‘Before Antonio Carluccio, I knew of one way to cook a vegetable: boil it’

Michelin-starred chef JP McMahon on the influence of the late Italian chef, Antonio Carluccio

Antonio Carluccio pictured outside his restaurant Carluccio’s on Dawson Street, Dublin. Photograph: Aidan Crawley

Antonio Carluccio pictured outside his restaurant Carluccio’s on Dawson Street, Dublin. Photograph: Aidan Crawley

 

As a self-taught chef, I have taken much of my inspiration and learning from chefs who write, particularly those who use words to advance the craft of cooking, and who help us to make better decisions on buying and preparing ingredients.

Antonio Carluccio, who died earlier today at the age of 80, was one such chef in my estimation. His books were a joy to read and his recipes an even greater joy to follow. Upon reading his books, I always wanted to immediately get up and cook. I remember receiving his book on vegetables – called, aptly, Vegetables – in my early 20s and being fascinated with all the different ways in which one could cook a vegetable.

Growing up in Ireland, I knew of one way to cook a vegetable: boil it! For my Nana, who lived in Bray, every vegetable went into the pot for 45 minutes. Carluccio’s book showed me a different way to think about vegetables, how to give them more care and consideration, to let their inner love come to the fore. I’m thinking of the short essays in his vegetable book on Kohl-rabi, chicory and squash.

From Carluccio, I learned how to make my own pasta. I remember the exact day I made it; I had no rolling pin and had to use a bottle of wine to roll out thin sheets.  It’s a story I still tell to this day every time I make pasta.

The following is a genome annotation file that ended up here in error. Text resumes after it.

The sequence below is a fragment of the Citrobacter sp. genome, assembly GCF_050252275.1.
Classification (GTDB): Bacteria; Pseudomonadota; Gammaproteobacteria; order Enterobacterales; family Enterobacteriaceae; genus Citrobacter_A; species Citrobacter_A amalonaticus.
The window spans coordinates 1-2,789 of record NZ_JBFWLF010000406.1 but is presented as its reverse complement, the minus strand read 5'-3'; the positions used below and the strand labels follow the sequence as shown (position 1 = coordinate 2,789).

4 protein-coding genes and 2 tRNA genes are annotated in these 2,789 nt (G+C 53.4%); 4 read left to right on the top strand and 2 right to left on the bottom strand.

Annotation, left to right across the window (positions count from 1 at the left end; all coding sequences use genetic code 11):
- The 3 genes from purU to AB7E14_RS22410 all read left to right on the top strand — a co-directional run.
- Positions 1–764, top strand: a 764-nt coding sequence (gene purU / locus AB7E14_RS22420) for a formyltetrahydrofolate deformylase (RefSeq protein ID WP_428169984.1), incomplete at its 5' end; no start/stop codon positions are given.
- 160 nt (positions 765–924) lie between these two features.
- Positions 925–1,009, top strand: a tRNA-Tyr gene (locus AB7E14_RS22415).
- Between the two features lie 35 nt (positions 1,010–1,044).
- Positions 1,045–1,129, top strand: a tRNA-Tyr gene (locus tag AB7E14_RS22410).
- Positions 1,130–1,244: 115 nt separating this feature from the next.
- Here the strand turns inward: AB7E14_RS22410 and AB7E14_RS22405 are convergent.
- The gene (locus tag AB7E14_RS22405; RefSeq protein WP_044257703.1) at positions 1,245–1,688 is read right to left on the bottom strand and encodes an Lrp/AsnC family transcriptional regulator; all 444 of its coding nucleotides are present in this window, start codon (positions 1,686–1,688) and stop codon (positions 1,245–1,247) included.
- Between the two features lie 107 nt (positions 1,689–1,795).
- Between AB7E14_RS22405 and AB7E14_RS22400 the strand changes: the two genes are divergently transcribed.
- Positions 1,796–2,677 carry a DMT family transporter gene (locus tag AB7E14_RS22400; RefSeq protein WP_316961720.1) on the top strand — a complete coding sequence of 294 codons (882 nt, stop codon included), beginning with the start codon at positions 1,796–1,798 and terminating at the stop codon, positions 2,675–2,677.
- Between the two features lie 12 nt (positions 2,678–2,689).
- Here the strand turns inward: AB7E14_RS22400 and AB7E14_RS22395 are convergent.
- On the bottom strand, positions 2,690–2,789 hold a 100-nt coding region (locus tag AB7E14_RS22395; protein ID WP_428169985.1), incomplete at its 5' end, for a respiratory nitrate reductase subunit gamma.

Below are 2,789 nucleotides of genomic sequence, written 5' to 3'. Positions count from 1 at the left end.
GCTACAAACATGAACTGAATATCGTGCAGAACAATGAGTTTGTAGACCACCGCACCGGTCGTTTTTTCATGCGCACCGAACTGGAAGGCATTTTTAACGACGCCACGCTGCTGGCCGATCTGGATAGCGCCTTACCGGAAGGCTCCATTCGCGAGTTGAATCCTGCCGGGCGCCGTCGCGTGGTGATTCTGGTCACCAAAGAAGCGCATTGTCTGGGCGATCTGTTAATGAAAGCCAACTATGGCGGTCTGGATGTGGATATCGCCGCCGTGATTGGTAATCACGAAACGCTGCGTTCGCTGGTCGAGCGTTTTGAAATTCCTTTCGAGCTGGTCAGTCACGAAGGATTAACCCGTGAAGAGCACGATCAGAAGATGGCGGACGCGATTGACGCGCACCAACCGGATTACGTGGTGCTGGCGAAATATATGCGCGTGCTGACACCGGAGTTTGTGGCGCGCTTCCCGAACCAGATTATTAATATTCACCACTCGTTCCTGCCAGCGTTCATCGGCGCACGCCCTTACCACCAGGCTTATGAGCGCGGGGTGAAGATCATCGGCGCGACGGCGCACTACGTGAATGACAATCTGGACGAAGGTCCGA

At every part of my career to date, I have returned intermittently to Carluccio’s books, always learning more than I did before. When we opened Aniar in Galway in 2011, we were all taken with wild food and foraging, being deeply influenced by the then Nordic food revolution. Returning to Carluccio now, I see all this was already there, I had just overlooked it.

His tips on foraging are excellent, from finding the best wild mushrooms to picking sorrel, nettles and dandelions to add to different pasta and vegetable dishes. We have serious food envy when it comes to Italy, from our little country; it looks like they have it all.

But reading Carluccio, one sees how much of Italian food is both regional and born out of necessity. Ours is no poorer, born also from necessity. I will return to Carluccio always, knowing that the answers to all our food problems lie somewhere in his writings: an appreciation for things that are slow, to give food the love that’s due, to give food a future: that is the legacy of Carluccio.

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